Wednesday, January 20, 2010

AL - Sex offender property could be seized under Alabama House bill

Original Article


MONTGOMERY - Adults using a computer to solicit a juvenile for sexual activity could find themselves without a home, car or computer.

The Alabama House voted 95-0 to pass a bill by Democratic Rep. Ken Guin (Email) of Carbon Hill that allows authorities to confiscate the property of a person convicted of using a computer to lure a young person to meet for sexual reasons.

An exception is the house, car or other property can't be confiscated if it is needed by a spouse or child who did not know the computer was being used to solicit a child.

The bill was originally sponsored by Democratic Rep. Lea Fite of Jacksonville. Fite died of a heart attack in October. The bill was named the Lea Fite Child Protection Act.

CA - California Supreme Court Oral Arguments (11-03-2009)

Click the images to view the videos online

Part 1

Part 2

ME - Lawmakers Debate Changes to State's Sex Offender Registry

Original Article


By A.J. Higgins

Facing a March 31st deadline from the Maine Supreme Court, a legislative committee began the process today of making changes to the state's sex offender registry. Last month, the high court ruled that a 1999 law requiring certain sex offenders to be placed on a sex offender registry for life cannot be applied retroactively . Lawmakers must now strike a delicate balance between public safety and convicts' rights.

Last month's Maine Supreme Court ruling on the constituionality of the state's Sex Offender Registration Notification Act found that a retroactive provision to the law that was passed in 1999, and subjects hundreds of sex offenders to lifetime registration, violated the convicts' rights. What the court didn't provide was a solution.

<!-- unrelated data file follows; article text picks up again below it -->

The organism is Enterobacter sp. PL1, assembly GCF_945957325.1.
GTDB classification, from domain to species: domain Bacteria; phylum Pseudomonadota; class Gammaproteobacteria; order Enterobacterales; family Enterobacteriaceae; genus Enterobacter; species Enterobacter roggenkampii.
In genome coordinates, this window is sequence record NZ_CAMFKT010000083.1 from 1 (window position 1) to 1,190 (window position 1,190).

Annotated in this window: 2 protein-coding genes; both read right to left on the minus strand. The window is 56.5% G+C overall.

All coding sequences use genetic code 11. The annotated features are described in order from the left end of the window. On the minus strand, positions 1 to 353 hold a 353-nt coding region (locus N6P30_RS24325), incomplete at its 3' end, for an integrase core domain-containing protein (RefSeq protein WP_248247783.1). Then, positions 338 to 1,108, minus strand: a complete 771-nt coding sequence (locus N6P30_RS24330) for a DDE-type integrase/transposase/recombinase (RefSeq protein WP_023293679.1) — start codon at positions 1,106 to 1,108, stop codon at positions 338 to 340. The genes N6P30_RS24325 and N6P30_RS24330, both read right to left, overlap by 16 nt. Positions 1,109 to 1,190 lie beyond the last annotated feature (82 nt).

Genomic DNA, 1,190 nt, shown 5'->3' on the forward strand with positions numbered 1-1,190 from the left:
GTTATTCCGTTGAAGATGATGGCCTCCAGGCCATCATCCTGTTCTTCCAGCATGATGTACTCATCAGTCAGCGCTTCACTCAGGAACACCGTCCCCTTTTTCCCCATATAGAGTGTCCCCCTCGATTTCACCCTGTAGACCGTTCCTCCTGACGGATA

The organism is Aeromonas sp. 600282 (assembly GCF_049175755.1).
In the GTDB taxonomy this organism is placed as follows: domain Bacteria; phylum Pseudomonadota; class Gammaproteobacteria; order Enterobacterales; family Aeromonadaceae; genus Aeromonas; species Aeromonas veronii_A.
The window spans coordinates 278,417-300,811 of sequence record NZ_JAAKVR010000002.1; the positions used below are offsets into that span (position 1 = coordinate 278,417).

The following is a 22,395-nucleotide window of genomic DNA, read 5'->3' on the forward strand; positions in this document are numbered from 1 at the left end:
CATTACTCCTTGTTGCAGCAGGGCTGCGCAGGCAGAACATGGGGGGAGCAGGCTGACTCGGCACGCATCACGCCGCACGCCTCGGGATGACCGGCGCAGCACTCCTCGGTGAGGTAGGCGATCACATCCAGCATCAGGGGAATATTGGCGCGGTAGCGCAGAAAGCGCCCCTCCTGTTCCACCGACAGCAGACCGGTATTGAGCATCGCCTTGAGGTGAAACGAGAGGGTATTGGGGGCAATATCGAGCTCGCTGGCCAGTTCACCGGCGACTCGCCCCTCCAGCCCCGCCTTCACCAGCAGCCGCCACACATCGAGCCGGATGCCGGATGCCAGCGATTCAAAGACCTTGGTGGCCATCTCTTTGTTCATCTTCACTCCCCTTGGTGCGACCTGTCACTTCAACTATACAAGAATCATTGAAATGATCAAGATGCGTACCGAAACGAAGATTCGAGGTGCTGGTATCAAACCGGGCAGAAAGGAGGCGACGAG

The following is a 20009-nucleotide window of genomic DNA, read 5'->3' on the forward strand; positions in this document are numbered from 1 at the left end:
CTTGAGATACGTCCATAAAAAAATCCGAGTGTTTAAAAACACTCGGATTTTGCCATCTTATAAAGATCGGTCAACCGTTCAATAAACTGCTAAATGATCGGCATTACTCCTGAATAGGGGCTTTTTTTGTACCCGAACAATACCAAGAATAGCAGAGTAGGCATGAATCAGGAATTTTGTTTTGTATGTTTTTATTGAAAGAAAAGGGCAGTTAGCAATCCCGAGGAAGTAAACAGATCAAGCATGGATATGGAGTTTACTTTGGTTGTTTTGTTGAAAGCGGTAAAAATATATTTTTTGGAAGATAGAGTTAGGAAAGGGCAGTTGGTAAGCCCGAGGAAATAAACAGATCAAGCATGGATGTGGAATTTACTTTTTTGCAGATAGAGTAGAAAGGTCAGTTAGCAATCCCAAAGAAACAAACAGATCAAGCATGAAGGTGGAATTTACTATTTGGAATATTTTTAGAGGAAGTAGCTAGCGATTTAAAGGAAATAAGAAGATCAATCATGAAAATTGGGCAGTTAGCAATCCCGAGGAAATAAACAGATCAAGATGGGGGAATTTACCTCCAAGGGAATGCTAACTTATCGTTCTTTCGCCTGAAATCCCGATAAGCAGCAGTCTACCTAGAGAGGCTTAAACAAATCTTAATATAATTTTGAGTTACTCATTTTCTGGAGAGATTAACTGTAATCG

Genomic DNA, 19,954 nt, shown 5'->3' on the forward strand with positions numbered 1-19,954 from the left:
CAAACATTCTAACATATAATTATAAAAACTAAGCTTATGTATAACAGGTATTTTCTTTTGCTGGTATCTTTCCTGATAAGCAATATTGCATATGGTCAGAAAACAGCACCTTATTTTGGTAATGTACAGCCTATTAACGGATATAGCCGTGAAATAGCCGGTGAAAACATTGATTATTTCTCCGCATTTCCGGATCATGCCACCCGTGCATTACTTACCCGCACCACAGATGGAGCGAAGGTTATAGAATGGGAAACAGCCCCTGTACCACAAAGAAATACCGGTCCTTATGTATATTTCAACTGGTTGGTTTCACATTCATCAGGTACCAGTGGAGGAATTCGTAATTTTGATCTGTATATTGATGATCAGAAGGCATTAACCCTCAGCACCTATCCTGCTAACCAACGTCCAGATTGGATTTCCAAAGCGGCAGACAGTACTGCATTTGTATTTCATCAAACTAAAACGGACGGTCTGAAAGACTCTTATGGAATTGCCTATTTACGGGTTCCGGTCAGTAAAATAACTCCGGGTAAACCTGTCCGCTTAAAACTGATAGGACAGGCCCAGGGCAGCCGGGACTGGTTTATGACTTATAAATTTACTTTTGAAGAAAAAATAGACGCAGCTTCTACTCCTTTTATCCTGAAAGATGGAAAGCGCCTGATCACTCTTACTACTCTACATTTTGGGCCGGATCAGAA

"What we have is this 56-page decision, but we can't call them up and say, 'How about this part of it? How about that part of it? Can we do this, but not that?' So there's a bit of a gamble," says Maine Attorney General Janet Mills (Contact). Mills is working with members of the Legislature's Criminal Justice and Public Safety Committee to bring the law in line with the state constitution.

Mills thinks there are several ways to accomplish that goal and remove dozens of people from the registry, wich is now about 3,000 names long. Mills says one of the thorniest issues for the court involves reporting requirements that were imposed by lawmakers in 2005.

Those requirements were the focal point in a Supreme Court appeals case brought by _____. _____ was 19 when he was convicted of rape in 1996 for having sex with a 13-year-old girl. Under the Legislature's new rules, _____ went from being a 15-year registrant to a lifetime registrant who had to report to police every 90 days.

"And no opportunity for a waiver, when in fact, when he was convicted of his crime, he had the opportunity for a waiver after five years -- he could petition the court for a waiver," Mills says. "That was taken away from him, he was required to go to the police department every 90 days, submit to a sort of booking-type process, and he was required to do this for the rest of his life."

"It comes down to what I've seen on a number of occasions in this committee and other places in the Legislature --trying to strike that balance betweeen public safety and the rights, in this particular situation, of the convicted, and that's a difficult task," says State Rep. Richard Sykes (Email), a Harrison Republican.

Sykes says his committee faces a huge challenge in the weeks ahead, but he says he intends to make sure that Maine's SORNA law leaves the committee with its teeth intact. "One of the options that we don't have is to do nothing -- I think this committee's got to respond philosophically and personally," he says. "I think that the sex offender registry has a public safety purpose and I think that's been affirmed by the court."